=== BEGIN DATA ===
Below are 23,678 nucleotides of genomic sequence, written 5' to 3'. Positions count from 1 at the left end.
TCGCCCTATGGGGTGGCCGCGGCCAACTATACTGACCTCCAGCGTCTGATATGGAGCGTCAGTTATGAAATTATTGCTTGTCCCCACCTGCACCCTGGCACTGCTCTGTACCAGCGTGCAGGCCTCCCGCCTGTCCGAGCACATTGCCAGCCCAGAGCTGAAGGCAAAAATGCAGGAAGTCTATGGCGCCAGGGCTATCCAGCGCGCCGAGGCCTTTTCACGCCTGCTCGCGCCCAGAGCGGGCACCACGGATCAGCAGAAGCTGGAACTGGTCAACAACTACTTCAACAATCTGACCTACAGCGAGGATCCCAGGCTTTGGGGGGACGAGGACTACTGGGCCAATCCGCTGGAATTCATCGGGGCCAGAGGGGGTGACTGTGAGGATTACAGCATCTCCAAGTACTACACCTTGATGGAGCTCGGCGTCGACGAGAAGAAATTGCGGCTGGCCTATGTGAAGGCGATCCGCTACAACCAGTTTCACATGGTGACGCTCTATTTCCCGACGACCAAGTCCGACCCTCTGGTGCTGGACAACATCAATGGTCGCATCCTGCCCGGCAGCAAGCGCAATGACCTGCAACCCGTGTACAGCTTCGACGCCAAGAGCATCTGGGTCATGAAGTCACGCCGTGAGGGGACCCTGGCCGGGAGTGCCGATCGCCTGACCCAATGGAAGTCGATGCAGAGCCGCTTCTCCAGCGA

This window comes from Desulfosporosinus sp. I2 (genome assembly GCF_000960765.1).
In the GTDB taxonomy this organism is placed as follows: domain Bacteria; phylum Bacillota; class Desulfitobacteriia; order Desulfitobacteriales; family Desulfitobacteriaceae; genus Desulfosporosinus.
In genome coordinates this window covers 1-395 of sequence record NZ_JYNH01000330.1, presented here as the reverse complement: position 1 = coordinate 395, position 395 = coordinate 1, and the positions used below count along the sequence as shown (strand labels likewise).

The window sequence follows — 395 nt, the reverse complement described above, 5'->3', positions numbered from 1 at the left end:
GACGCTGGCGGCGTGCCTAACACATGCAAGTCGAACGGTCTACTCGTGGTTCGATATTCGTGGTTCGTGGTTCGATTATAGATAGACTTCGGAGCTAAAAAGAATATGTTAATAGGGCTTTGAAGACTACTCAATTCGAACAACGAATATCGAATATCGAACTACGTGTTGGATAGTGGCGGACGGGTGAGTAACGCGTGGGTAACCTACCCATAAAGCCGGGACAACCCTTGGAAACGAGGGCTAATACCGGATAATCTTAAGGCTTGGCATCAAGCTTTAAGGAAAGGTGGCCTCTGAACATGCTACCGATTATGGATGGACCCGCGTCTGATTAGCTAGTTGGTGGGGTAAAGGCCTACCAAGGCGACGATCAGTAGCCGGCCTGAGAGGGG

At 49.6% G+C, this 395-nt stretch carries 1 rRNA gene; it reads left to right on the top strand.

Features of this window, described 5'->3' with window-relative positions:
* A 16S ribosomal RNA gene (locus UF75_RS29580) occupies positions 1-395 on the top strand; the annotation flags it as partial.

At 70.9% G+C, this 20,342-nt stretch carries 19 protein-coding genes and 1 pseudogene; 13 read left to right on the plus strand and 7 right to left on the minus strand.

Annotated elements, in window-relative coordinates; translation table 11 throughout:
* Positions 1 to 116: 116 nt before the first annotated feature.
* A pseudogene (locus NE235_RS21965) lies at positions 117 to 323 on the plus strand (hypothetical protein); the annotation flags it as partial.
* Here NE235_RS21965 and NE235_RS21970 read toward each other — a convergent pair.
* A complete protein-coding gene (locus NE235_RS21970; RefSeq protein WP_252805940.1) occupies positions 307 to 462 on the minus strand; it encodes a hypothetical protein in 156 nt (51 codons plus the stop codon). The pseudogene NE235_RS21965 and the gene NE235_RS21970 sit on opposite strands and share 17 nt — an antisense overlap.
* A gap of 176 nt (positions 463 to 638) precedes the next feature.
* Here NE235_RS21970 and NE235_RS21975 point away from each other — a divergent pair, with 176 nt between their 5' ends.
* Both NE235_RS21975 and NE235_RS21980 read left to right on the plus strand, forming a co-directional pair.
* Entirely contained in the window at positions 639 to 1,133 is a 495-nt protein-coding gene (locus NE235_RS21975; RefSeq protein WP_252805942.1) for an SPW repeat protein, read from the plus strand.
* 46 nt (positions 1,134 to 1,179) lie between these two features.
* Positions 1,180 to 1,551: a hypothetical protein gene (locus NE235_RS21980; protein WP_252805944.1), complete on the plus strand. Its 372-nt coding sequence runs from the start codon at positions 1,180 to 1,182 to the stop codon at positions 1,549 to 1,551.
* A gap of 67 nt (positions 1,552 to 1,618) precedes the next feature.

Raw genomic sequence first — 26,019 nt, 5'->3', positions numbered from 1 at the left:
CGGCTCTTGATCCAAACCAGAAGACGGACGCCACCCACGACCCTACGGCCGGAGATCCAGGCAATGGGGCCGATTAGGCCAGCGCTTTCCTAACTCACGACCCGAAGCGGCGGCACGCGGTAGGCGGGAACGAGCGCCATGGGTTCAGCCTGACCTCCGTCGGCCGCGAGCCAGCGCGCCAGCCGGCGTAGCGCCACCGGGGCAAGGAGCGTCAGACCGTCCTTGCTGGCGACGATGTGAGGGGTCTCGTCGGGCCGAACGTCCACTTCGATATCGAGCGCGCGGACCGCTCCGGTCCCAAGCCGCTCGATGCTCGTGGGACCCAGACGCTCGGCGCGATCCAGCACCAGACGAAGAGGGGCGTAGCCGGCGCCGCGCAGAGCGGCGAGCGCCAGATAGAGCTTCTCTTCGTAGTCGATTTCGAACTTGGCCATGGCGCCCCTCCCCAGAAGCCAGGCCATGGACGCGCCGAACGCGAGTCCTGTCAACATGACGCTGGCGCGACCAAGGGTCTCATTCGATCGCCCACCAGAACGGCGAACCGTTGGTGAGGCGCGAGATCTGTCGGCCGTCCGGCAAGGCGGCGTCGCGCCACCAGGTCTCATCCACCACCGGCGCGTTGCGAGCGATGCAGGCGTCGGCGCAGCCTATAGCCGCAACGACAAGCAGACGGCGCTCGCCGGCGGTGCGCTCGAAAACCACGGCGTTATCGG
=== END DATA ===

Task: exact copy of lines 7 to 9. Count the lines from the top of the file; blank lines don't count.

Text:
GACGCTGGCGGCGTGCCTAACACATGCAAGTCGAACGGTCTACTCGTGGTTCGATATTCGTGGTTCGTGGTTCGATTATAGATAGACTTCGGAGCTAAAAAGAATATGTTAATAGGGCTTTGAAGACTACTCAATTCGAACAACGAATATCGAATATCGAACTACGTGTTGGATAGTGGCGGACGGGTGAGTAACGCGTGGGTAACCTACCCATAAAGCCGGGACAACCCTTGGAAACGAGGGCTAATACCGGATAATCTTAAGGCTTGGCATCAAGCTTTAAGGAAAGGTGGCCTCTGAACATGCTACCGATTATGGATGGACCCGCGTCTGATTAGCTAGTTGGTGGGGTAAAGGCCTACCAAGGCGACGATCAGTAGCCGGCCTGAGAGGGG

At 49.6% G+C, this 395-nt stretch carries 1 rRNA gene; it reads left to right on the top strand.

Features of this window, described 5'->3' with window-relative positions: